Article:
Bassano's Adoration of the Magi

Submitted by Dean on Mon, 21/12/2020 - 16:39
Adoration of the Magi Bassano

 

The painting above is entitled; ‘The adoration of the Magi’ and it was painted in about 1542 by Jacopo Del Ponte (‘nick-named’ Bassano from the town the he came from ‘Bassano del Grappa’) near Venice.

Bassano’s work is one of my all time favourite paintings. Why? For many reasons; such as his use of strong colour, his subject matter and the fact it was one of the first paintings that I learned to ‘read’. Most of us will get‘Nativity’ scenes on Christmas cards this year but have you ever taken a good look at them and wondered what the different elements in the painting are all about? How does the artist want you to read their work? What is Bassano saying to us his viewers?

Bassano has taken as his inspiration the story in Chapter 2 of the Gospel according to St.Matthew, where Matthew records the visit of wise men from the East:

"In the time of King Herod, after Jesus was born in Bethlehem of Judea, wise men from the East came to Jerusalem, asking, ‘Where is the child who has been born king of the Jews? For we observed his star at its rising, and have come to pay him homage.’ When King Herod heard this, he was frightened, and all Jerusalem with him; and calling together all the chief priests and scribes of the people, he inquired of them where the Messiah was to be born." They told him, ‘In Bethlehem of Judea; for so it has been written by the prophet:

“And you, Bethlehem, in the land of Judah, are by no means least among the rulers of Judah; for from you shall come a ruler who is to shepherd my people Israel.” ’

"Then Herod secretly called for the wise men and learned from them the exact time when the star had appeared. Then he sent them to Bethlehem, saying, ‘Go and search diligently for the child; and when you have found him, bring me word so that I may also go and pay him homage.’ When they had heard the king, they set out; and there, ahead of them, went the star that they had seen at its rising, until it stopped over the place where the child was. When they saw that the star had stopped, they were overwhelmed with joy. On entering the house, they saw the child with Mary his mother; and they knelt down and paid him homage. Then, opening their treasure-chests, they offered him gifts of gold, frankincense, and myrrh. And having been warned in a dream not to return to Herod, they left for their own country by another road."

In the centre of the painting you have the three wise men, representing different races and ages of humanity. St.Matthew is trying to tell us in his words that the Christ was born for ALL God’s people and not just the Hebrews, so is Bassano trying to do the same in his painting. Hence the black man, the old man and the younger man. The wise men or kings are offering their gifts to the child; gold - acknowledging his kingship; frankincense - acknowledging his divinity (incense is used to represent our prayers ascending to God in heaven) and myrrh - foreshadowing Christ’s death (myrrh was used in embalming).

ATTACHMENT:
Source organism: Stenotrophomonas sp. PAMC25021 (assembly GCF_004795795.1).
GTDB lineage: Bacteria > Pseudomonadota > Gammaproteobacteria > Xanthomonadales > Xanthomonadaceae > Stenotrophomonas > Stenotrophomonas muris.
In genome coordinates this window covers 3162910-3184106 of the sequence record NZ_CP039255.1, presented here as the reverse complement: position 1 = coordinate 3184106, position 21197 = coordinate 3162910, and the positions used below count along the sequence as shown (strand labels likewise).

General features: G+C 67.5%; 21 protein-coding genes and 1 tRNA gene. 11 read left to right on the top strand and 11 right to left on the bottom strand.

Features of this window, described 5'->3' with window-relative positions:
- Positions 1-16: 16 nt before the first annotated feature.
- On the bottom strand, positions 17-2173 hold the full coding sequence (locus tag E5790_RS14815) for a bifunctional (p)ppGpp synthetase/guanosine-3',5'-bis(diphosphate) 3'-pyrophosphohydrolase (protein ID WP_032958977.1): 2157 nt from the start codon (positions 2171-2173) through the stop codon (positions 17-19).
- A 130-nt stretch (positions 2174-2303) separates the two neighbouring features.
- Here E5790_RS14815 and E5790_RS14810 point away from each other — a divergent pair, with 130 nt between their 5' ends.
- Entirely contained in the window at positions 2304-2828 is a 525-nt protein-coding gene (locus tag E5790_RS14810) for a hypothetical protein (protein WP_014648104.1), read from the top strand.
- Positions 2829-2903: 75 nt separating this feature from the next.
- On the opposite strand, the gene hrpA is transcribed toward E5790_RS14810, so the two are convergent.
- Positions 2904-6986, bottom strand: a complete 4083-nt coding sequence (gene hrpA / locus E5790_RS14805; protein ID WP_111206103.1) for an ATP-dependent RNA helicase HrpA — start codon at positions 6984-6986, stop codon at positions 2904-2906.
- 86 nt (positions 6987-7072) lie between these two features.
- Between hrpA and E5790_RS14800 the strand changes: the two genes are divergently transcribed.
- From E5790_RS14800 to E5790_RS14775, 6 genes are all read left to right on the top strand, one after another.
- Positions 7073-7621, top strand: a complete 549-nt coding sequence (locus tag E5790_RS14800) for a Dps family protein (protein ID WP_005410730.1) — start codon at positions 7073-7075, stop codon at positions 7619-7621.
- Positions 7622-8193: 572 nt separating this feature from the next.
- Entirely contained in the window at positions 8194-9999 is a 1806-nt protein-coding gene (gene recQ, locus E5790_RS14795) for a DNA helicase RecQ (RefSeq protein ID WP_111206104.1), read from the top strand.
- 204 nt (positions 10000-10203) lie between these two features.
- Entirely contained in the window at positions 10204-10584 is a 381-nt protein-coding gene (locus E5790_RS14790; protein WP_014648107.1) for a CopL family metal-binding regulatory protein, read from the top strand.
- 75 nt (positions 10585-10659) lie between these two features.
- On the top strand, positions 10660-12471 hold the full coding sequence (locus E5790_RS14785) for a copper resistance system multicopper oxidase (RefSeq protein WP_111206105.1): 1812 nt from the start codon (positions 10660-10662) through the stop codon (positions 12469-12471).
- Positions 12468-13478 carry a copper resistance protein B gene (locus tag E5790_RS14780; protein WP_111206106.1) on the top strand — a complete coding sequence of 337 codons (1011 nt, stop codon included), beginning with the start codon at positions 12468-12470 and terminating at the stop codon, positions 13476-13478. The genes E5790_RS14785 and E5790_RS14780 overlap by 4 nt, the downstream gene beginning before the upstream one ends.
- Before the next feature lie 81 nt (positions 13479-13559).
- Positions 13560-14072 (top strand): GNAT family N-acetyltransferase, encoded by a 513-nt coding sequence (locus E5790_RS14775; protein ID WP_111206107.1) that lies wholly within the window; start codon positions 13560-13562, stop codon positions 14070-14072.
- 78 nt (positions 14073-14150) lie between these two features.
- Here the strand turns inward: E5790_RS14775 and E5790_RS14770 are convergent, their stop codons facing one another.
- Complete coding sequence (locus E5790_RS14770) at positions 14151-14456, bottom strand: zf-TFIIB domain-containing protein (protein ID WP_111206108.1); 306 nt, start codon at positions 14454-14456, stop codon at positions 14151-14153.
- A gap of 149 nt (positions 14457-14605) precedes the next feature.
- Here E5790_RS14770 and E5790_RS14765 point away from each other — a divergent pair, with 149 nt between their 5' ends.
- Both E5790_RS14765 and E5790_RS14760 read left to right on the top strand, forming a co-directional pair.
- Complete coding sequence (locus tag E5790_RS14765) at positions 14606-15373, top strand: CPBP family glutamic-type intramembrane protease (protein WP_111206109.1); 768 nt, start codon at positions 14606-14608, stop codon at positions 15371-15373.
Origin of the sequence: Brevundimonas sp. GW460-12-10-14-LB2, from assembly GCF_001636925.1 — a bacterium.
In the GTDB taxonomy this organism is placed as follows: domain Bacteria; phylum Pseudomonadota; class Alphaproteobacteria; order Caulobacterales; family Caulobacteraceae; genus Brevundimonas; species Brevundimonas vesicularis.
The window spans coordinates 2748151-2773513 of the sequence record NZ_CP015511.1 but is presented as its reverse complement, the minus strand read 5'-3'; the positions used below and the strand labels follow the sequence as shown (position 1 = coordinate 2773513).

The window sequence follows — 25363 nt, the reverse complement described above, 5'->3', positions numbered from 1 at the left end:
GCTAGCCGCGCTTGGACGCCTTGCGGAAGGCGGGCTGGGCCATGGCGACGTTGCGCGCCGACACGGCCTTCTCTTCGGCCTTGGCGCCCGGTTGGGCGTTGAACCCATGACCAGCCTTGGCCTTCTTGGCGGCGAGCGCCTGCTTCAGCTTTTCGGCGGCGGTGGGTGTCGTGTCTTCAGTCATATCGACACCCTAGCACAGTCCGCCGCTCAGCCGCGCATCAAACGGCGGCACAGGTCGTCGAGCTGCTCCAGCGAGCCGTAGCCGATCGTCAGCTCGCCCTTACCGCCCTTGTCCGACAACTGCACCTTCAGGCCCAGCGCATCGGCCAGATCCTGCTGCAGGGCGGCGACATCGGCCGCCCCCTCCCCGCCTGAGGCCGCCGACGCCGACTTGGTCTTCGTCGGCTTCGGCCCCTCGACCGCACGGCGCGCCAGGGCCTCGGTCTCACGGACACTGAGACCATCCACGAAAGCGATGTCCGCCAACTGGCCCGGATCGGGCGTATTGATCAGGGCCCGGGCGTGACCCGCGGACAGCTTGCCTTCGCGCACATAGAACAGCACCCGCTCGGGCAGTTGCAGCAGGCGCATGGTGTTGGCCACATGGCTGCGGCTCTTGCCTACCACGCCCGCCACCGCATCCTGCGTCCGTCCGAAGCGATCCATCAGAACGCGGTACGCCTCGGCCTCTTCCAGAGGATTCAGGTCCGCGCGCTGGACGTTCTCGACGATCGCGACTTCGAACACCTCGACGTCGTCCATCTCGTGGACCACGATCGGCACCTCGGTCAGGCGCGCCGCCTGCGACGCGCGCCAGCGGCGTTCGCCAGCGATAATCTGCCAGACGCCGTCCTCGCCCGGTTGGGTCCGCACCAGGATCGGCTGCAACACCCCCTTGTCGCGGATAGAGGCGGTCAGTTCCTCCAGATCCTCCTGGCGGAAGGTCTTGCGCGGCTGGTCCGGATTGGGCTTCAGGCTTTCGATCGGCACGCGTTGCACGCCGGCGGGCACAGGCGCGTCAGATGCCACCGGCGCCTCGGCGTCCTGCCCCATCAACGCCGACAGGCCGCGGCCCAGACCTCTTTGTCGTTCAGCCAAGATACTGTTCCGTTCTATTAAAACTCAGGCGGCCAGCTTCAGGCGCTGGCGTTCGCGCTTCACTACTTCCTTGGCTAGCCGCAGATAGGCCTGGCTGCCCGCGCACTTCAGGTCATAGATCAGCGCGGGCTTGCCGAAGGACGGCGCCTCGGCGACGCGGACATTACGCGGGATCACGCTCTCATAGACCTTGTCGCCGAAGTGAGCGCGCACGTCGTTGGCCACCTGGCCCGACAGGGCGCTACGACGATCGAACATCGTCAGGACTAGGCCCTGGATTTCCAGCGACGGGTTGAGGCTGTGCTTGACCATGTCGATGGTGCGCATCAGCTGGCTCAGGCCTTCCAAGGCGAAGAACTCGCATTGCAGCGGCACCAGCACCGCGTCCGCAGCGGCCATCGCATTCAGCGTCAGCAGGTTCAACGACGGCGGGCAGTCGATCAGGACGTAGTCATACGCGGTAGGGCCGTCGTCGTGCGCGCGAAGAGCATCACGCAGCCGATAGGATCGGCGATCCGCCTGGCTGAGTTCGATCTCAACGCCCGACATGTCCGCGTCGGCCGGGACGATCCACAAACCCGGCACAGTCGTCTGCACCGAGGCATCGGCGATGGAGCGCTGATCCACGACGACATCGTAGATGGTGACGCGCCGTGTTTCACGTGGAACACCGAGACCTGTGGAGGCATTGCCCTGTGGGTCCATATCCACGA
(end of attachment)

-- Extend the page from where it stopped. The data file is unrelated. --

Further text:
The baby Jesus is raising his hand in blessing and acceptance of the gifts and in doing so acknowledges who he is to the wise men. In these paintings the baby Jesus is usually shown naked, emphasising his belly button as proof that Jesus was both fully human and divine. All humans have a belly button, is the reasoning here. Joseph also is usually depicted, as here, as an older man with a walking stick, empathising the fact that he was too old to have been Jesus father and that Mary was a virgin when Jesus was born. If you look carefully around the Holy Family you will see other symbols telling us who Jesus is and how his life will develop.

The Holy Family is not in a stable but in some form of ruined temple, this emphasises the transition from the Old Testament to the New Testament with the birth of Jesus, the Messiah, the promised Saviour. Look at the stable pictures in other paintings and they too are falling down, indication the passing away of the old and the birth of the new age in Christ. You also have the ox looking at Jesus and the donkey looking away. The ox is a symbol for the new testament and the donkey one for the old testament. In Hebrew society the king always rode a donkey in processions. The cut tree in front of Jesus foreshadows his crucifixion on the cross.

Christmas cards with their Nativity images are worth studying, have a look at yours this year and ponder as you ‘read’ the painting what all the different bits mean and why the artist put them in. Nothing in any painting is there by accident. In Bassano’s painting there is so much going on and I have only given you a little insight but I hope you will like the painting as much as I do.

The Nativity has been a source of inspiration to many artists over the centuries and to countless millions of Christians as well. So strong is the truth it portrays that it remains, and I believe will always remain, an inspiration for the human race for eternity.

The simple message of the Nativity is that in the birth of Jesus (the Incarnation) God became human to show us all how much we are loved and how we can in God hope for a better future. With all the pain and difficulties we have all faced in 2020 let us hope that the hope and love of Christmas will encourage us to look forward to 2021 with joy in our hearts.

May Christ, who by his incarnation gathered into one all things earthly and heavenly, fill you with joy and peace; and bless you now at Christmas and in the new year to come. Amen.